Dripping wet scrubs slapped against my legs as I walked into the room.
“Mr. Rodriguez?” I mumbled with no effort to sound more confident than I felt.
It was my first day in the Surgical ICU. I had risen at 3:30 that morning and made a dark drive in a San Antonio downpour to get there. Arriving I found the hospital parking lot now a wide river. Tardiness in this case was worse than absence so I took off my socks and stuck them in my bag, rolled up my pants, huddled under my short coat and made a dash for it.
Arriving soggy didn’t seem to raise an eyebrow on the floor buzzing with residents who had been up all night closing bullet holes and performing brain surgery. “Why don’t you see room 4?” they told me finally as I wrung out my ponytail. “He is stable, we are just babysitting until we can find placement and ship him back across the border.”
I started down the hall, my shoes squeaking.
Mr. Rodriguez whose first name was Juan* looked like any other 35 year old Mexican man. His beard was neatly trimmed, his dark hair was slicked back. He had tired eyes peeking through thick earth colored skin, a scar across his right cheek and in the middle of his neck was a strap holding a ventilator tube in place attaching him to a machine which was rhythmically heaving mechanical breaths into his chest.
Juan was what they call a “Wetback”. He had swum the river, crossed the Rio Grande at night. He was spotted, ran and took a fall, a mishap which left him with no feeling or movement below his neck.
I wrote down the numbers from the equipment that now maintained his body, the urine catheter, the IV pump, the sighing ventilator. I tried not to think about what it would feel like to be in his place. I wondered what he had hoped for when he rolled up his pants and plunged into the river, what it felt like to be confident enough to try to outrun a team of armed guards, I wondered if he wished they had left him for dead.
I attempted small talk in my broken Spanish but with his diaphragm partially paralyzed Juan was too weak to breathe on his own and he struggled to whisper even a few raspy words. I lifted the sheet and saw his once strong body now limp. He had come to the US to work construction hearing there was good money in it, he wanted a better life for his wife and 4 children. I listened to his heart and lungs. I knew that once he moved to a nursing home in Mexico not having the ability to even cough for himself a pneumonia would likely end his life. Today though his lungs were clear, his abdomen soft, and skin intact. A bedsore would be his next danger, the weight of his bones would eventually press through dissolving his own flesh.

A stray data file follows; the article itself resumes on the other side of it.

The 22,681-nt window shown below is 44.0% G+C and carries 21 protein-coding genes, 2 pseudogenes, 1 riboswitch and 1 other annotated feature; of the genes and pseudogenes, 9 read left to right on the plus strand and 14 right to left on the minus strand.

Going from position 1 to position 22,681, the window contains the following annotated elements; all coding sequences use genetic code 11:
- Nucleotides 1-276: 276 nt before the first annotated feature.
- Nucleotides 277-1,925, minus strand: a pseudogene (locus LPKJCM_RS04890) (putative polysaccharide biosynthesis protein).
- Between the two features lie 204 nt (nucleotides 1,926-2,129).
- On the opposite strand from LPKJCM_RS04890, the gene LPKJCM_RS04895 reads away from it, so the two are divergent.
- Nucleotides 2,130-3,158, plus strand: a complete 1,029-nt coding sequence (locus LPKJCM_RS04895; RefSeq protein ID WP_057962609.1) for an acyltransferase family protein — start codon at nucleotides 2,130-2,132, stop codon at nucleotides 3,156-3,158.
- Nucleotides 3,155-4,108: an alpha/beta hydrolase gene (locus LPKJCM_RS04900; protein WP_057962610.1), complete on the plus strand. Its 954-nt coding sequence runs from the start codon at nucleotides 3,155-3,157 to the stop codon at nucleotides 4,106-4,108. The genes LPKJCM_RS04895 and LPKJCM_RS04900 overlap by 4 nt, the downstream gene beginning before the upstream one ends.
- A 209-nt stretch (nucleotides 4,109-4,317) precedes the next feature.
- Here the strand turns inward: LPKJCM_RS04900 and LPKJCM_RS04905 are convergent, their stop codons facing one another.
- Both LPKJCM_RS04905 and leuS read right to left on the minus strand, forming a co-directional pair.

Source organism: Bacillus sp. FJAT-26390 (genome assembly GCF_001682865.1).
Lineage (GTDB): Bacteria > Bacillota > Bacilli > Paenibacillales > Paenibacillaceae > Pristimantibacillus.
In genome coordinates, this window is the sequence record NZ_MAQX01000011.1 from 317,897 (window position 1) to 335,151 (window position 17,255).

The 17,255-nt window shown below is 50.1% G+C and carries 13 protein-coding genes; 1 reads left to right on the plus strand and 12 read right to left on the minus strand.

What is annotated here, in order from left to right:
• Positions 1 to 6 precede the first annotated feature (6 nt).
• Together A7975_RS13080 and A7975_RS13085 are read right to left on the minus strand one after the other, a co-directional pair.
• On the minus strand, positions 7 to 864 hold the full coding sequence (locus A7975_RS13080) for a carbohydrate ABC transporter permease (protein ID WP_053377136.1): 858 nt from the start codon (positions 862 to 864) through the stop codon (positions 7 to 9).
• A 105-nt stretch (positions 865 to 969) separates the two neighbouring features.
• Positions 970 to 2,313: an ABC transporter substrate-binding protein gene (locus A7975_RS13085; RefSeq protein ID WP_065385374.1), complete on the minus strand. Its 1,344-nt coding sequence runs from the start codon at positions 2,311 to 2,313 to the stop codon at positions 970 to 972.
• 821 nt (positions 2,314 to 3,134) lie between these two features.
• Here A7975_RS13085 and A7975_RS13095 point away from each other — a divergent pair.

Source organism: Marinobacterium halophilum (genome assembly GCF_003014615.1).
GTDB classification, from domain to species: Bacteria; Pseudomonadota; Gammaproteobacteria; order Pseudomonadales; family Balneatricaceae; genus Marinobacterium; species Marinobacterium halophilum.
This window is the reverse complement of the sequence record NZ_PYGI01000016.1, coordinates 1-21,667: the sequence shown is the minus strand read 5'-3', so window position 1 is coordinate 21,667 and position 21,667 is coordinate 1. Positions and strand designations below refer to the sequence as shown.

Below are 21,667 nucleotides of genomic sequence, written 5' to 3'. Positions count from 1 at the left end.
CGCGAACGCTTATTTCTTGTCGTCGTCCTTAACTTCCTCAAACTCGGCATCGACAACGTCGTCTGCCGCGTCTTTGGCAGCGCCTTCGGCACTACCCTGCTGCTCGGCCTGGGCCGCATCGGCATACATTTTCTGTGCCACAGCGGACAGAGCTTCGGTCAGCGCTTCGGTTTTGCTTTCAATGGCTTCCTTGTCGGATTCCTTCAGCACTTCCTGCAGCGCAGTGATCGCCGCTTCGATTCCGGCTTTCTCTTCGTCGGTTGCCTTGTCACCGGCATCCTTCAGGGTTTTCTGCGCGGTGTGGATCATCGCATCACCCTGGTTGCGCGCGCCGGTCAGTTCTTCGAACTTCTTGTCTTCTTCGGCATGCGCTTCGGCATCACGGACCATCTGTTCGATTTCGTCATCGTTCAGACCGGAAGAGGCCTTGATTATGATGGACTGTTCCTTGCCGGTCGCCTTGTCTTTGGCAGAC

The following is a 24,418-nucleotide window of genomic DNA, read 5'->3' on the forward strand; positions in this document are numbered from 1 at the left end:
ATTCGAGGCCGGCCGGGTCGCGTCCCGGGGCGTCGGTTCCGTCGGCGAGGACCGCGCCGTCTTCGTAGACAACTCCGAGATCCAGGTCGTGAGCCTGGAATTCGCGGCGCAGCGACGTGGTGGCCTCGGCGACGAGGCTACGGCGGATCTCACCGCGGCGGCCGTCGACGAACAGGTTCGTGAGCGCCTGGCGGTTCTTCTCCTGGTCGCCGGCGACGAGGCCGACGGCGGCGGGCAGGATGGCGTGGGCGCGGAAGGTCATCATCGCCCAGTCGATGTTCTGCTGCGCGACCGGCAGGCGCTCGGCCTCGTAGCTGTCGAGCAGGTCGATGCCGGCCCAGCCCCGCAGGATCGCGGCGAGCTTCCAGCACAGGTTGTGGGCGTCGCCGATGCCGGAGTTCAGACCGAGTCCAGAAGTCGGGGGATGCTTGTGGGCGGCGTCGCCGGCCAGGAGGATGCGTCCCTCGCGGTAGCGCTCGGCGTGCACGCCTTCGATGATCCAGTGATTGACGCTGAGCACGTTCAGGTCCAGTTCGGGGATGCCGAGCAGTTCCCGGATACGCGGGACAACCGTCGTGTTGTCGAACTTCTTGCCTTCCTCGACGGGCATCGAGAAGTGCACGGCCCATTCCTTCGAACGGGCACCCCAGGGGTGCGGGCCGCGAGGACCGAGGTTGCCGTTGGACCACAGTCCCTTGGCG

As I moved to leave he muttered something and though I couldn’t make it out his eyes pointed to the tray table in front of him. I moved my hands over the items, a cup with a straw, a hand mirror, a wire hair brush. At the brush he mumbled again and I picked it up and brought it near to him and he jutted out his chin.
“Mi barba,” he whispered.
Awkwardly I held the brush closer. He tilted his head back and began to rub his beard across the wires. He closed his eyes and for a few seconds moved his chin back and forth, then with a comfortable look nodded again and his lips mouthed a silent, “gracias.”
I smiled acting like I wasn’t being crushed under the weight of my own helplessness, as if I helped paralyzed people scratch their chins everyday. I walked out shivering for something other than my damp clothes and put together my report for rounds.
There are moments when Christ’s wounded body reveals itself as a persistent reality, moments when the veil that divides us from the divine is lifted and we see that there is no unsacred thing. We reach out to the broken person across from us and realize it is the grieving hand of Christ that meets us and then realize that we are the broken one. In those moments we accept our weakness but are not overcome and we become brave enough to ask for help. We know that in this world we will see the brutal wrath of hell but we will see heaven too and so we keep looking for it.
This year in the Liturgy of Life reading group we are meditating on ideas of suffering and faith. Please join us as we begin our next book, The Problem of Pain in another week. For more from Liturgy of Life you can subscribe here for occasional updates and emails (usually about one per week), like me on facebook, or join our facebook discussion group.
*Names and other details have been changed to protect this patient’s privacy.
Thanks for reading,